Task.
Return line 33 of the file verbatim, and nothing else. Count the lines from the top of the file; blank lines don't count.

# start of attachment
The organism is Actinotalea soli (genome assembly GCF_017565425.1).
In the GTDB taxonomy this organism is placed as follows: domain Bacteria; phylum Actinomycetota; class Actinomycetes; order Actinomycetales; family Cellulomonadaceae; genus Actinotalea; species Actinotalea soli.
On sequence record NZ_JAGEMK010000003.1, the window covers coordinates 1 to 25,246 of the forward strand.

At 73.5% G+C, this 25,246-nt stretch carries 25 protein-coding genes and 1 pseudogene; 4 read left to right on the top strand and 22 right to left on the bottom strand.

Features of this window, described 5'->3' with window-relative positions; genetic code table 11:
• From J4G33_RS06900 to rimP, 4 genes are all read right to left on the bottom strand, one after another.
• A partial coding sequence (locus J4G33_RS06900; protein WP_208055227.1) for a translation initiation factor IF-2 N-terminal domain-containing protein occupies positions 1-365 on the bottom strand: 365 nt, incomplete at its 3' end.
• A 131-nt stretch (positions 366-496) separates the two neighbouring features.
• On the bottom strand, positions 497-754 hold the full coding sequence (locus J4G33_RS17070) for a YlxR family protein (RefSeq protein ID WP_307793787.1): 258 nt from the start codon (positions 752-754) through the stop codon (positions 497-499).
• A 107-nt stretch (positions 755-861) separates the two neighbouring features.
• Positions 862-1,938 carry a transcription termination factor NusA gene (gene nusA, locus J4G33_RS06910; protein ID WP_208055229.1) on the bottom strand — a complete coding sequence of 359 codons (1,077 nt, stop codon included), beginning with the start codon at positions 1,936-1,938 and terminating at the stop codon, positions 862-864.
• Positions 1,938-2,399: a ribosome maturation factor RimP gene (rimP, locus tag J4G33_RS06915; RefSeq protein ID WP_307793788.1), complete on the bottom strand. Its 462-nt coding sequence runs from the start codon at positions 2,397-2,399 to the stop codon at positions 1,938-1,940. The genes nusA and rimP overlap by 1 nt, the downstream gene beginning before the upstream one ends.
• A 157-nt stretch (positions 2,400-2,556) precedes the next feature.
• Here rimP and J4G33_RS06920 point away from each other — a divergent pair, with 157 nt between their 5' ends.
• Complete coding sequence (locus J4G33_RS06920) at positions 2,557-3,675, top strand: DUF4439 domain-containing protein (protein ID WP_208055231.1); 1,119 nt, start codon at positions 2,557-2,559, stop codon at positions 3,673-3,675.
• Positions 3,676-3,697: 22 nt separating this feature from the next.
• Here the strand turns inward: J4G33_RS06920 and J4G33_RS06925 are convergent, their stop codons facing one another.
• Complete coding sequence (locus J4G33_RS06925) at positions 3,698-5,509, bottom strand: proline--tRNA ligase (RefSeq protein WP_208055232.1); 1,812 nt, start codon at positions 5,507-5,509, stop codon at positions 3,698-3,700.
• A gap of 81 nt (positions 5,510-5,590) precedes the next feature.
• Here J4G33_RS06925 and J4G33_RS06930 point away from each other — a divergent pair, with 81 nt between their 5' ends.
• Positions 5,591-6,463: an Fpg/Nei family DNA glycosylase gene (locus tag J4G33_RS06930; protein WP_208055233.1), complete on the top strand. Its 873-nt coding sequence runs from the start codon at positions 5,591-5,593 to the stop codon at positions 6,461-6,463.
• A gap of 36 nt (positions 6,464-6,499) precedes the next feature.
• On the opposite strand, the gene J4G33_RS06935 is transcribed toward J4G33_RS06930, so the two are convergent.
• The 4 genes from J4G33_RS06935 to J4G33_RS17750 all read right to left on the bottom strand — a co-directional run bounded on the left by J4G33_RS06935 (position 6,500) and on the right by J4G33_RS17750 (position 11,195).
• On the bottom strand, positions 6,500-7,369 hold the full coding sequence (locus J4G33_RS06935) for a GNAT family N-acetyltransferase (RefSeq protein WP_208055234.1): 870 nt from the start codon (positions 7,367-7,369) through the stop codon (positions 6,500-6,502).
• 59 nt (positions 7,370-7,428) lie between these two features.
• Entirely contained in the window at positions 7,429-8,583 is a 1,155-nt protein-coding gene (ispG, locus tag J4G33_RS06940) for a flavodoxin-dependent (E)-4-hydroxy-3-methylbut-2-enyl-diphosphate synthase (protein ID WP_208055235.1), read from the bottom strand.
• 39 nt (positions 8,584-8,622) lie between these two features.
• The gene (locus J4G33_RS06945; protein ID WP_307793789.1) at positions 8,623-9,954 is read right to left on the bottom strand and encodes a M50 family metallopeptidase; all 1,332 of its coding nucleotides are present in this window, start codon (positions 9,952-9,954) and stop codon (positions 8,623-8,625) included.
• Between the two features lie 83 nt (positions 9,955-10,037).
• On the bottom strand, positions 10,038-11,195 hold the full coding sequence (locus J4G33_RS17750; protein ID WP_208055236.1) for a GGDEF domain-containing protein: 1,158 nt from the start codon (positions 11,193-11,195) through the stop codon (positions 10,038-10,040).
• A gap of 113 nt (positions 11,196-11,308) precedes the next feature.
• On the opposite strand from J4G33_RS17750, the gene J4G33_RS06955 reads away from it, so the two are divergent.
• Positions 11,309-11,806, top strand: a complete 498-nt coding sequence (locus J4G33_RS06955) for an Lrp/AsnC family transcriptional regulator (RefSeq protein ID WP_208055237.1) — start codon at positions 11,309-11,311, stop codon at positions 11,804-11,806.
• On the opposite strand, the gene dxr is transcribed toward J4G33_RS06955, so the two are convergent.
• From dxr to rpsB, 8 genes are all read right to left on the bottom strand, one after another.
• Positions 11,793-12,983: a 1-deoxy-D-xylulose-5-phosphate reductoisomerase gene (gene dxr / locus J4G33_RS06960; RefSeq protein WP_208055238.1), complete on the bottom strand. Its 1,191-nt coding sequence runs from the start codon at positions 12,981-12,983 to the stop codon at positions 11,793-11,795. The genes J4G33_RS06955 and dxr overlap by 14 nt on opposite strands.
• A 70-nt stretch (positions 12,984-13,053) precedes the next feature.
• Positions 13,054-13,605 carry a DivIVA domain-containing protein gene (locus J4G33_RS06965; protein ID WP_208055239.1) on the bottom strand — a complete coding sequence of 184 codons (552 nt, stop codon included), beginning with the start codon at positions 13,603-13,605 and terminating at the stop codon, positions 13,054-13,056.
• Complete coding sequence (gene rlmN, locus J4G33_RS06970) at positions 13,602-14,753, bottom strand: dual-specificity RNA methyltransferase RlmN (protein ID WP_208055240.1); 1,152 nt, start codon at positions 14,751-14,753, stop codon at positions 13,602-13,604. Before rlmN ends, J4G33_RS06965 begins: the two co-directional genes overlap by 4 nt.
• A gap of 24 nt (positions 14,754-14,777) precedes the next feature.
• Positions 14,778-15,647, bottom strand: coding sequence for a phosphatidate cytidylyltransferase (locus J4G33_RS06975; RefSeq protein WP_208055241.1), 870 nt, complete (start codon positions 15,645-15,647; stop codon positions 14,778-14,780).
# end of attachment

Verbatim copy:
• On the opposite strand from J4G33_RS17750, the gene J4G33_RS06955 reads away from it, so the two are divergent.